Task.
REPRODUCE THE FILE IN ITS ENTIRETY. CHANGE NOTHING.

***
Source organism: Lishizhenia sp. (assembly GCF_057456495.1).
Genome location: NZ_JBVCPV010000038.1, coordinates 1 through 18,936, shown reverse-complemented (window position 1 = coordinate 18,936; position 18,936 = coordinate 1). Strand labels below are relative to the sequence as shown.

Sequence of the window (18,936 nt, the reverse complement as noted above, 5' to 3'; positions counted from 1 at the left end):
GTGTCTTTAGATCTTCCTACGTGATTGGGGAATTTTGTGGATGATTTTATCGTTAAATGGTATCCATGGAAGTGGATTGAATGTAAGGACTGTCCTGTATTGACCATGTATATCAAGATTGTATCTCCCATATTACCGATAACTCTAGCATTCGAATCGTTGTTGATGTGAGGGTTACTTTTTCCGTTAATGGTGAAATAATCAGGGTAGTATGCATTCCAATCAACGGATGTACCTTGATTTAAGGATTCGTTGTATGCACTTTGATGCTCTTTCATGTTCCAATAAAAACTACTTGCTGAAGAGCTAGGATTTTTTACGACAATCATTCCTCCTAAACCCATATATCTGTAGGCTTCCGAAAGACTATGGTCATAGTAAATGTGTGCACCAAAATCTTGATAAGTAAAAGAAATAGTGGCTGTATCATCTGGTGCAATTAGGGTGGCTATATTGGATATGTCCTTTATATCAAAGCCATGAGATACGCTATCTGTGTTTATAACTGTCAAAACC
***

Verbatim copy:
Source organism: Lishizhenia sp. (assembly GCF_057456495.1).
Genome location: NZ_JBVCPV010000038.1, coordinates 1 through 18,936, shown reverse-complemented (window position 1 = coordinate 18,936; position 18,936 = coordinate 1). Strand labels below are relative to the sequence as shown.

Sequence of the window (18,936 nt, the reverse complement as noted above, 5' to 3'; positions counted from 1 at the left end):
GTGTCTTTAGATCTTCCTACGTGATTGGGGAATTTTGTGGATGATTTTATCGTTAAATGGTATCCATGGAAGTGGATTGAATGTAAGGACTGTCCTGTATTGACCATGTATATCAAGATTGTATCTCCCATATTACCGATAACTCTAGCATTCGAATCGTTGTTGATGTGAGGGTTACTTTTTCCGTTAATGGTGAAATAATCAGGGTAGTATGCATTCCAATCAACGGATGTACCTTGATTTAAGGATTCGTTGTATGCACTTTGATGCTCTTTCATGTTCCAATAAAAACTACTTGCTGAAGAGCTAGGATTTTTTACGACAATCATTCCTCCTAAACCCATATATCTGTAGGCTTCCGAAAGACTATGGTCATAGTAAATGTGTGCACCAAAATCTTGATAAGTAAAAGAAATAGTGGCTGTATCATCTGGTGCAATTAGGGTGGCTATATTGGATATGTCCTTTATATCAAAGCCATGAGATACGCTATCTGTGTTTATAACTGTCAAAACC